• Sharing the sanctoral cycle:  Every day we remember a saint.  Send along the saint, a short biography and a prayer to share.  Invite folks to pray each day before their noon meal with the Saint as a sign of unity.
  • Tune in to Mass being streamed.  Join the presider and all the angels and saints in their unending hymn of joy, for that right praise knows no boundaries or constraints.
  • Communicate with the flock and ask them to be in regular communication with each other.  It’s fast and relatively free in today’s age.  And for those without digital communication, that old fashioned device called a telephone still works…well, in fact!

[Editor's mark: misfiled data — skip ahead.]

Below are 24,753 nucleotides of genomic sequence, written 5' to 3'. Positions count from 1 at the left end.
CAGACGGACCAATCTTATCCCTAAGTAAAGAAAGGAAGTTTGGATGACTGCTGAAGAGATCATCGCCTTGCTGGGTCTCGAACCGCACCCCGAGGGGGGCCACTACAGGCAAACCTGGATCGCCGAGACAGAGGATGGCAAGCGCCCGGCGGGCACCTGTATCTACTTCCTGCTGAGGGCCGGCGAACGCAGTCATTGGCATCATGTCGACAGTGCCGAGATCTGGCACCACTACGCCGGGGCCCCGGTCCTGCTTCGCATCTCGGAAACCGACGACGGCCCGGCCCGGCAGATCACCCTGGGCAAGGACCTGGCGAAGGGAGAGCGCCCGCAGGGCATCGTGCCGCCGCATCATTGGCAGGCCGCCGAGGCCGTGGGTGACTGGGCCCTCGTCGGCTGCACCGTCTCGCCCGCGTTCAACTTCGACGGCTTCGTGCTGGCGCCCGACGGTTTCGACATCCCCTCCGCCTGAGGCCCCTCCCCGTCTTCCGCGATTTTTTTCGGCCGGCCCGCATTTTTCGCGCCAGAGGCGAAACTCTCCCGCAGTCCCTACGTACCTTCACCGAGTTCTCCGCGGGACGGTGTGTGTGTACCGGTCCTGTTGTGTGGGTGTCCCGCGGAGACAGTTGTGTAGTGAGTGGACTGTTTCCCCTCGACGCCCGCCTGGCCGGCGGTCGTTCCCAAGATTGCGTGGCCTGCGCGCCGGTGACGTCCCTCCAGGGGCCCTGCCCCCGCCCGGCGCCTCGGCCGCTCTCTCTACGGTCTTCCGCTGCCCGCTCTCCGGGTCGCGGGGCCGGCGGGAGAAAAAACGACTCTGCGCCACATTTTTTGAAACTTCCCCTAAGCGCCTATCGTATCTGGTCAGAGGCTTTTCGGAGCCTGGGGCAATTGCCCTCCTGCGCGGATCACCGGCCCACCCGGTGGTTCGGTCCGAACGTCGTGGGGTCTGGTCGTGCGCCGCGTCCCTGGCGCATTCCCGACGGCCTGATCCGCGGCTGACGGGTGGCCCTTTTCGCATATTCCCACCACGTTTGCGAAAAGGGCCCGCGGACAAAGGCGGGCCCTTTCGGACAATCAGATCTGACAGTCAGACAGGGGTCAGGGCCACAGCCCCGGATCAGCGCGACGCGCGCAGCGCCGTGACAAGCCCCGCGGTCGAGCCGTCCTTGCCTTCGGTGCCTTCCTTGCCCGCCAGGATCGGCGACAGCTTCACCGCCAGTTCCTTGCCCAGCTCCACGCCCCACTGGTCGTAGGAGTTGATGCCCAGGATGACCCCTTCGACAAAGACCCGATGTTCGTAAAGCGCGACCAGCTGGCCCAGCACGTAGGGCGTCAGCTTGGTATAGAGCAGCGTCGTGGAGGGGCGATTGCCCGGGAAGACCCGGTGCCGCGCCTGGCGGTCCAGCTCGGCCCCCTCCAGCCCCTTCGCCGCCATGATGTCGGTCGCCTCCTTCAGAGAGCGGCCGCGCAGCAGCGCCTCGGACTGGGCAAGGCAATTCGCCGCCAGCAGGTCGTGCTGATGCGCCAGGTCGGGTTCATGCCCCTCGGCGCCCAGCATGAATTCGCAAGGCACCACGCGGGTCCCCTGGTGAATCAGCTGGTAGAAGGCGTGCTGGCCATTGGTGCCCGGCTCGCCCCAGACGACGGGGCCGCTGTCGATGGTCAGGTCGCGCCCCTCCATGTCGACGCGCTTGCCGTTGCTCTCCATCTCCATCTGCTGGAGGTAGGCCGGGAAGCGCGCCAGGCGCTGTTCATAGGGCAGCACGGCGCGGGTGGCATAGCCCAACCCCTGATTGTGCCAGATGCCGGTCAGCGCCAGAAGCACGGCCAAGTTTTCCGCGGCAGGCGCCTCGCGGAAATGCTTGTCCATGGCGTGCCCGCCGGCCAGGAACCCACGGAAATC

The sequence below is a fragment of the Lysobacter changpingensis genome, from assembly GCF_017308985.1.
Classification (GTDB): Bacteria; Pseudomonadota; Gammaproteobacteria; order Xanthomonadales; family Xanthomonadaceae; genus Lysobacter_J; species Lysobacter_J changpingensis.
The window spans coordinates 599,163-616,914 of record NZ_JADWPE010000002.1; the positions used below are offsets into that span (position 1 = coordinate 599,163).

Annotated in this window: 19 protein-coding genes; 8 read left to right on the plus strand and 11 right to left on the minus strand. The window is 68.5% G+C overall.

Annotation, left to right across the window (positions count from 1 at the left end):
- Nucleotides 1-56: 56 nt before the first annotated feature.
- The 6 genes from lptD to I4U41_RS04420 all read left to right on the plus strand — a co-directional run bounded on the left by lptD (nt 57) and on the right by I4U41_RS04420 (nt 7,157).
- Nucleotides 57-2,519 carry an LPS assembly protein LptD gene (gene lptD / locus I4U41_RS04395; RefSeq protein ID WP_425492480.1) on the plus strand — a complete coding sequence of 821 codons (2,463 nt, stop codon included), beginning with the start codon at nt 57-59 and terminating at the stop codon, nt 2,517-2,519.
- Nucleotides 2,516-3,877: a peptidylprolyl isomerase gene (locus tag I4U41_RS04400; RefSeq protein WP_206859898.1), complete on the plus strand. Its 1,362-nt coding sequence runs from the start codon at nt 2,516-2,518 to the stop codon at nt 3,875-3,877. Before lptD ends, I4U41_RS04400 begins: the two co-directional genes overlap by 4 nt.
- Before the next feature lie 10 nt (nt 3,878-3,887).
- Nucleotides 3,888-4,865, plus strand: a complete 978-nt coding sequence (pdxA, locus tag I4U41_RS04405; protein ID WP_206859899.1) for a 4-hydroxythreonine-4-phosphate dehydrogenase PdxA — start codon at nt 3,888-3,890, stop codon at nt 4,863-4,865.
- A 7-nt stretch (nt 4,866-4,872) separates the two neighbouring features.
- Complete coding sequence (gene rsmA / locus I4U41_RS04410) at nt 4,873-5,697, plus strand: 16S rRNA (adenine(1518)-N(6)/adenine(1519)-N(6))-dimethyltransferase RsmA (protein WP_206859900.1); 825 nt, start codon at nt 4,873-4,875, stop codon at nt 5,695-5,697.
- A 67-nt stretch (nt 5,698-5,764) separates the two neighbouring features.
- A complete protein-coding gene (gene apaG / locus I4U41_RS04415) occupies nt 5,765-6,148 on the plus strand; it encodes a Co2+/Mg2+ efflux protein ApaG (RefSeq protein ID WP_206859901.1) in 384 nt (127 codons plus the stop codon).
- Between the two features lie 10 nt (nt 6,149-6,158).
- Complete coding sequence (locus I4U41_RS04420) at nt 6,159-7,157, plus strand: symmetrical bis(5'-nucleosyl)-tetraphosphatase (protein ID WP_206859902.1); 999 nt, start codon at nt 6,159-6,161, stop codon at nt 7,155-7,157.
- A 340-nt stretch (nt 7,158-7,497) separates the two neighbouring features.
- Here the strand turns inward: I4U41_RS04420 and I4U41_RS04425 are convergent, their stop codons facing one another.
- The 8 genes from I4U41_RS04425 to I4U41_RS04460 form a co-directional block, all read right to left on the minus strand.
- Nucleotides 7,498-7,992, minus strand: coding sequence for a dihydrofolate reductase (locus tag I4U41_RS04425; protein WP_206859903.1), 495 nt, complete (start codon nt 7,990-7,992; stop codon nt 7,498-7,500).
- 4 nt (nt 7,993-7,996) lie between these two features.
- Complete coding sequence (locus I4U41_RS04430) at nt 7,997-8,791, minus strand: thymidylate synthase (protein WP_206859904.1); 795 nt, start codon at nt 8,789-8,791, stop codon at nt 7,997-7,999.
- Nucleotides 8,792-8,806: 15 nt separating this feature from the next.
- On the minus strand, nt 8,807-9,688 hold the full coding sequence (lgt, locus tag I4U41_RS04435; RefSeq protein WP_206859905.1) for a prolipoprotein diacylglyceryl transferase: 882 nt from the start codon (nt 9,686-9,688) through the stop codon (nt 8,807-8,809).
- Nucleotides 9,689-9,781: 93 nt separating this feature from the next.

When you are done sharing the vision clearly and giving folks a way to participate in helping the vision come to pass, remind them of the great privilege we have to be called children of God, brothers and sisters in Christ.  Remind them of the honor, the privilege, the wonder of it all and let them imagine with you what it will be like when every day is spent in the company of the Lord, all the angels and saints and all the faithful of the Lord giving unending praise to God.  Because, the truth is, every day is spent that way for those who follow Jesus now.  We just need our leaders to remind us of that truth…to put us in touch with that vision.  And now, now more than ever before in my lifetime, it seems these two parts of Jesus’ huge vision of the Kingdom coming on earth as it is in heaven, these need cast far and wide.  That’s for leaders to do in order to pastor socially distant people!

[1]  John 14:18
[2]  John 16:7
[3]  Matthew 1:23